Popcorn Science Project

Millions of Americans settle down to popcorn as an evening snack. After all, a typical, undoctored cup of popped kernels has a mere 23 calories compared to 230 for corn chips. But, who stops at an undoctored cup or two, I ask you. That’s a question for tomorrow, as the lady from Gone with the Wind would say.

I’m going to talk about popcorn, and what makes it pop.

Inside a kernel of popcorn is a tiny amount of moisture that turns into steam when heated. Under the right conditions, says the scientist here, this kernel will explode into a fluffy, fragrant clump 30 to 40 times its original size.

Undoctored popcorn will help the undoctored soak up stomach acids There’s your hypothesis kids. You figure out how to test it while I pile on all kinds of other interesting facts, o.k.? You should know now.

Note: You can’t eat or drink anything else while ingesting the pure unadulterated popped corn. I’m not saying that you should actually eat the popcorn during this experiment, but if you did, it would draw the fluids out of your system sort of like a sponge.

According to the U.S. Department of Agriculture, popcorn is 77 percent carbohydrate, 12 percent protein, 5 percent fat and 2 percent minerals that contain the B-complex vitamins—niacin, thiamine and riboflavin, as well as vitamin E.

If your popcorn is old or dry, put the corn in a cheesecloth bag, submerge it in water, then hang it in a cool place for 24 hours before popping it. This will increase the water content in the kernel enough so that you’ll get a good return off the kernels, instead of brown, stinky burned ones if you don’t follow this procedure.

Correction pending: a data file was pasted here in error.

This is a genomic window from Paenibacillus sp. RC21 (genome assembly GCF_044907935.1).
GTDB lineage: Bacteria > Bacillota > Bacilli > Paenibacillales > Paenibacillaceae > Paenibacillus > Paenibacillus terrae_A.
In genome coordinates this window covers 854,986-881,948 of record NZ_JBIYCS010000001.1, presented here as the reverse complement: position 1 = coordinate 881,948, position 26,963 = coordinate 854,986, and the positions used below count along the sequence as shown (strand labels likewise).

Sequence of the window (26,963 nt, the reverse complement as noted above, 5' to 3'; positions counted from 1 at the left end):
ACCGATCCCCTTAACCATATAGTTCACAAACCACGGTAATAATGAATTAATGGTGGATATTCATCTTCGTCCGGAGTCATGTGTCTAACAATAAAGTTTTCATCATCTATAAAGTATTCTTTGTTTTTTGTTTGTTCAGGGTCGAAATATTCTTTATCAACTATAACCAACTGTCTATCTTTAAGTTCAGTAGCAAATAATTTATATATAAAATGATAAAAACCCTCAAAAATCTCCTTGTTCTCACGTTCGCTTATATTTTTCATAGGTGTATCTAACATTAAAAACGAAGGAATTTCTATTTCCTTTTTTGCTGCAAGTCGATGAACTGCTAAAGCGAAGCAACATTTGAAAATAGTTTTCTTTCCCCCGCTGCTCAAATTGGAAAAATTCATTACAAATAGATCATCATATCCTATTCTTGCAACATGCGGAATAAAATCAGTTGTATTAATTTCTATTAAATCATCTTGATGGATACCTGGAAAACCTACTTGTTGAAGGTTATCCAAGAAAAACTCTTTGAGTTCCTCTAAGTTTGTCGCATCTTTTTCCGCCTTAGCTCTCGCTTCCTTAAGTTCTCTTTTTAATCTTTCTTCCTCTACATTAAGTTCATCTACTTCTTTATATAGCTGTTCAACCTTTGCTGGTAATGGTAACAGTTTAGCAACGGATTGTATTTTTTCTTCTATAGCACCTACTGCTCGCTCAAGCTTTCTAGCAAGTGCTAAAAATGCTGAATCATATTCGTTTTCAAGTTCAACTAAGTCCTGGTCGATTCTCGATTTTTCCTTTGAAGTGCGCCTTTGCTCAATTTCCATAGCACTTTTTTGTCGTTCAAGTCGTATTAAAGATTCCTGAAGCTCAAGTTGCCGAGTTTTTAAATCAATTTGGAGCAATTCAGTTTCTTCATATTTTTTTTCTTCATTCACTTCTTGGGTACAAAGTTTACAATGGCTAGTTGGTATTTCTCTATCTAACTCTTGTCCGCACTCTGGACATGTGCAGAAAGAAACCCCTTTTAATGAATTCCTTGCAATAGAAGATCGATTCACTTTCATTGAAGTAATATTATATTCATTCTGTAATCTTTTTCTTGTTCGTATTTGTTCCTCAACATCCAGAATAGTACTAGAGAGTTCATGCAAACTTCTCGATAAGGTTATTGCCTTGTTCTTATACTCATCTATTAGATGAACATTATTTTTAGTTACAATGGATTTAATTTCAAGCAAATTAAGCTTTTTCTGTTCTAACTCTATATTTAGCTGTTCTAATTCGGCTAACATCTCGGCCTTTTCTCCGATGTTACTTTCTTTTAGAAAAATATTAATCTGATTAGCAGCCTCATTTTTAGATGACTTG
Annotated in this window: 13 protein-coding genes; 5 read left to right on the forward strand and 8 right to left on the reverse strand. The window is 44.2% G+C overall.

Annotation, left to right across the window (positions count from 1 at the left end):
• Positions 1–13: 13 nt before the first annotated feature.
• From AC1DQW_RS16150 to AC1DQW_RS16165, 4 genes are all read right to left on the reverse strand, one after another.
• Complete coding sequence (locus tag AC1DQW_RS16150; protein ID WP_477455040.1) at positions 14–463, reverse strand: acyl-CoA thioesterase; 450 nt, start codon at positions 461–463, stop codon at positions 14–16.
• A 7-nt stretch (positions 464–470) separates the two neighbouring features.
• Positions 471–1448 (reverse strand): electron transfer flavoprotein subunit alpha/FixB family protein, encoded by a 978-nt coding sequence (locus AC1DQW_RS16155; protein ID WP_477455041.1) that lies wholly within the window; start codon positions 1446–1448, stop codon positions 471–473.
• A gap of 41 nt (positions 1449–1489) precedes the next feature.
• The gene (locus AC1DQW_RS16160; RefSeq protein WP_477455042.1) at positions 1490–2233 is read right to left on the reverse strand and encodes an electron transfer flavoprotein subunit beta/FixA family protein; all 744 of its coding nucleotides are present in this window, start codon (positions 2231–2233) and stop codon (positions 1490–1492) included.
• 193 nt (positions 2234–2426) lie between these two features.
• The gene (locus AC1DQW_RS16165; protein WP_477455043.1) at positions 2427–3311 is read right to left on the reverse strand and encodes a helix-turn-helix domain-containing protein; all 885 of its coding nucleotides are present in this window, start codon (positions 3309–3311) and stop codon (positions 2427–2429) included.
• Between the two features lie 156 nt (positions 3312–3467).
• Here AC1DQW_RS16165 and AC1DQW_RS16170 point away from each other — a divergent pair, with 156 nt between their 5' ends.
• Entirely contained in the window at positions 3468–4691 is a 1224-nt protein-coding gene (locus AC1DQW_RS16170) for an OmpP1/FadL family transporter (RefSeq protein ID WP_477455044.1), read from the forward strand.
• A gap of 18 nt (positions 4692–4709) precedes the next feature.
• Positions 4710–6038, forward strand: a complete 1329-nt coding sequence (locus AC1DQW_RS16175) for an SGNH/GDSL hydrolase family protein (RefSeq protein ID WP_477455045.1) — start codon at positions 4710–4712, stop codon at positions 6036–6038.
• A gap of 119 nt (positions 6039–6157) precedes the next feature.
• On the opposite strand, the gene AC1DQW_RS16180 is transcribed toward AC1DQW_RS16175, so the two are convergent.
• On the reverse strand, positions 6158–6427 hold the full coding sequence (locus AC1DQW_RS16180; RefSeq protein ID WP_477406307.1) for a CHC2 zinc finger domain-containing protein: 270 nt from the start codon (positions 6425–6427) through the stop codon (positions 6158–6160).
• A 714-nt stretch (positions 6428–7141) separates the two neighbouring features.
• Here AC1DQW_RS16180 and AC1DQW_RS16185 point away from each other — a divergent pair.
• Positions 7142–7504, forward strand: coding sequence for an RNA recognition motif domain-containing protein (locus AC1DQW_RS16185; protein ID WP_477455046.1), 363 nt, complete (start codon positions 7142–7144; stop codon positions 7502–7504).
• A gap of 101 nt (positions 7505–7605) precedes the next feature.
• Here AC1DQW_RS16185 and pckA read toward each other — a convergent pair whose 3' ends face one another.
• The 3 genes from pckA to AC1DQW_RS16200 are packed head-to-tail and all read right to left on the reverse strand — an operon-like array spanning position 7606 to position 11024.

To persons shopping in U.S.A supermarkets, generally, it may come as a surprise to learn that not only is there yellow corn, but there is also black corn, pink corn, red corn, white corn and at least 15 varieties of popping corn. You can get seed for the following breeds on the internet: Japanese Hulless, Lady Finger; South American Yellow Strawberry; Wisconsin White Birch; Savanna Gold; Starshell Red; High Mountain Midnight; Red River Valley; Autumn Blaze; Orchard Blossom; Blue Heron; Baby White Rice; Baby Yellow; Black Hills; and Sunset Fire.

Even more varieties are being made by artificial hybridization. To keep the seed precise and determinable, bags are put over the ears of corn so that wind-borne pollen will not fertilize it. Once a good breed is found, pollen from the same plant is used to fertilize it. These pure strains can then be manipulated however the geneticist or farmer wishes. Seeds from two pure strains usually produce high yields. However, if purchased this pure bred seed is expensive, and must be bought for each planting.

We’ve discussed popcorn. There are even more varieties of eating corn. Then there’s the cow corn. If ever, as a youngster, you feel inclined to sneak up into a corn patch to steal some corn, make sure that it’s people corn, not cow corn. I can tell by the stalks. So can the farmers, who probably hope that you can’t…

How’s the science project coming? What acid are you using?

And yes, it is fun to dig a pit, build a fire and roast some corn on a summer night. You should try it some time. Buy the corn.